Washoe County School District

Alexa Ard

Washoe County is reporting its highest high school graduation rate in history, with a more than 3% increase last school year. Reno Public Radio's Michelle Bliss has the details.

Overall, the state department of education is reporting Nevada's preliminary graduation rate as 70.9 percent for the Class of 2015, up from a flat 70% the year before. That uptick is largely because of improvements within the  Clark County School District, one the of largest in the country. 

Washoe County Schools are opening their doors Monday to 63,000 students as K-12 classes get underway. Reno Public Radio's Michelle Bliss has the details on two district-wide changes going into effect this school year.

One big change is that all kindergartners in Washoe now have access to free full-day schooling. The state legislature approved funding to roll this out statewide a year from now, but the Washoe County School District has decided to offer it at every elementary school now.

Food Bank Expanding Summer Meals Program

Jun 12, 2015
Jocelyn Lantrip: Food Bank of Northern Nevada

Approximately 48 percent of students in the Washoe County School District qualify for free lunch at school, but hunger can be risk during the summer months when these meals aren't available.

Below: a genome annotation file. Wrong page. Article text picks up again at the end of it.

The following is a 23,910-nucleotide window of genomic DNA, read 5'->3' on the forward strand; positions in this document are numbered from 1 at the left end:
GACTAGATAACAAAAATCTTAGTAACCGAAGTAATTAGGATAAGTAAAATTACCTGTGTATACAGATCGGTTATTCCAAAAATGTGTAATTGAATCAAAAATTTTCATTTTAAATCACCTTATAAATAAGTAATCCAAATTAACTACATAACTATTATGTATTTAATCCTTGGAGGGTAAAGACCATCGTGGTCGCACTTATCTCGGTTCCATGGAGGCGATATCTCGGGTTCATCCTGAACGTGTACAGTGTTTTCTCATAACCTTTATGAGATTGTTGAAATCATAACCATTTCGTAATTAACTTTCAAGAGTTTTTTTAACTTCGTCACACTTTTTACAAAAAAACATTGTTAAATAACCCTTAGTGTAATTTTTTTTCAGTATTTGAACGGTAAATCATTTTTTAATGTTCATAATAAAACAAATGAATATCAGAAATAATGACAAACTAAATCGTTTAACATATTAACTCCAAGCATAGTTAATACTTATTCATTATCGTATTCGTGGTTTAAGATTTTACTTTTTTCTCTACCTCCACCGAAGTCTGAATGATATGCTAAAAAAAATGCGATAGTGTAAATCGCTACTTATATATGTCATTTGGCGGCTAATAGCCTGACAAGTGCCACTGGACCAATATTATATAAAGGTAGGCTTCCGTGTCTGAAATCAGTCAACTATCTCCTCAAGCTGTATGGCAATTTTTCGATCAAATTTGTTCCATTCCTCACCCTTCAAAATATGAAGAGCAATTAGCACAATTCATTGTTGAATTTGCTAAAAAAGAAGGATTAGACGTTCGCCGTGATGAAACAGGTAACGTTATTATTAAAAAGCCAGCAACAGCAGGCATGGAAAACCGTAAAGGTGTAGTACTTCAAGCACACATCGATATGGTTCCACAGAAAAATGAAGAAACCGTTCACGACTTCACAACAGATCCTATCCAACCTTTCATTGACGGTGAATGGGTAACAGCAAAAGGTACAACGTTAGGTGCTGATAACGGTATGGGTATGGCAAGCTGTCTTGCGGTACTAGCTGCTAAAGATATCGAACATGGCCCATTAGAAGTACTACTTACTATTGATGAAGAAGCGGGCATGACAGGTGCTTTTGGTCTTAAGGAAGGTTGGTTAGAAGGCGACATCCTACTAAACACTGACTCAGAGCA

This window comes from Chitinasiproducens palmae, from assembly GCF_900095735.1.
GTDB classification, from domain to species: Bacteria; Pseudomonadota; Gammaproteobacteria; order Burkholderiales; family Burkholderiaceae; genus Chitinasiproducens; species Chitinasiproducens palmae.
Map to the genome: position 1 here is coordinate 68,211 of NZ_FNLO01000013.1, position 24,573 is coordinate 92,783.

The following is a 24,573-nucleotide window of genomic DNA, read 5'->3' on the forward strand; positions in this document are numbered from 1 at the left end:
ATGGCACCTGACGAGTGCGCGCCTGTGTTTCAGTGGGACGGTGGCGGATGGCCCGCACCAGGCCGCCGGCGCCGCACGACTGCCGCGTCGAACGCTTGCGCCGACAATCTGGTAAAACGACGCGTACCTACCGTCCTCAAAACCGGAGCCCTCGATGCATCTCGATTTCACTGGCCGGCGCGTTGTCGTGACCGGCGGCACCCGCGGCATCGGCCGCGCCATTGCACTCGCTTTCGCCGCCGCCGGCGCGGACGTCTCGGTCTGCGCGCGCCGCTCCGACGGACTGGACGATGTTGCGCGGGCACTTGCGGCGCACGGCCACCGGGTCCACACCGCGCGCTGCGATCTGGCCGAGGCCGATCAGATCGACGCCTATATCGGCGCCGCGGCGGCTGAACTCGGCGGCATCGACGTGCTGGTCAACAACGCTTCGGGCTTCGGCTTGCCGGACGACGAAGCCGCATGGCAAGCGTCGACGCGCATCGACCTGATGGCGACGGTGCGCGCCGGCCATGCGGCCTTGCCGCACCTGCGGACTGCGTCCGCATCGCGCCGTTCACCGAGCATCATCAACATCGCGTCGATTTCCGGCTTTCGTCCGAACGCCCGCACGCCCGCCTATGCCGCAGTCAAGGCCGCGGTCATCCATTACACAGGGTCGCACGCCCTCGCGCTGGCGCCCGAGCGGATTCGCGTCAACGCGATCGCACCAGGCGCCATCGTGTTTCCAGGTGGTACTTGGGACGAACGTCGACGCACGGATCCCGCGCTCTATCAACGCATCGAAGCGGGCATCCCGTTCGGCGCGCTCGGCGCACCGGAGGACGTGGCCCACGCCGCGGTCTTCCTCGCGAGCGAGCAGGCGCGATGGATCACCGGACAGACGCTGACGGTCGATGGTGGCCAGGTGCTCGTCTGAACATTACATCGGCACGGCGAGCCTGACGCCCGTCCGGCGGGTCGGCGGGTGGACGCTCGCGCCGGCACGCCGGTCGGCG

Never Too Late: Young Man Returns To Get Diploma

Jun 12, 2015

All week, KUNR has been exploring the challenges that young people face on their way to graduation. But some obstacles are often too hard to overcome. Reno Public Radio’s Esther Ciammachilli spoke to Ian Moline, who says transiency and a self-described “egregious drug addiction” held him back. 

Swimming Upstream: Student With Autism Pushes To Graduate

Jun 10, 2015

All week, KUNR has been looking at students who have excelled despite adversity. Some who have intellectual challenges like autism have a harder time finishing high school and in fact, only about a third in Washoe County actually do. Making it to graduation has been a struggle for one young man who suffers from this disorder, as Reno Public Radio’s Esther Ciammachilli explains.

There are about 2,300 students in the Washoe County School District who are homeless and they’re at much greater risk for dropping out of school. But, there’s a McQueen High School senior determined to be the first in her family to go to college despite not having a permanent place to live. Reno Public Radio’s Anh Gray has more.

clearminds.wordpress.org

This spring, two girls at O’Brien Middle School in Reno committed suicide. They were friends and took their own lives just weeks apart from each other. Since these deaths, more kids across Washoe County are reporting suicidal thoughts. To learn why, Reno Public Radio’s Michelle Bliss spoke to Katherine Loudon, the director of counseling for the school district.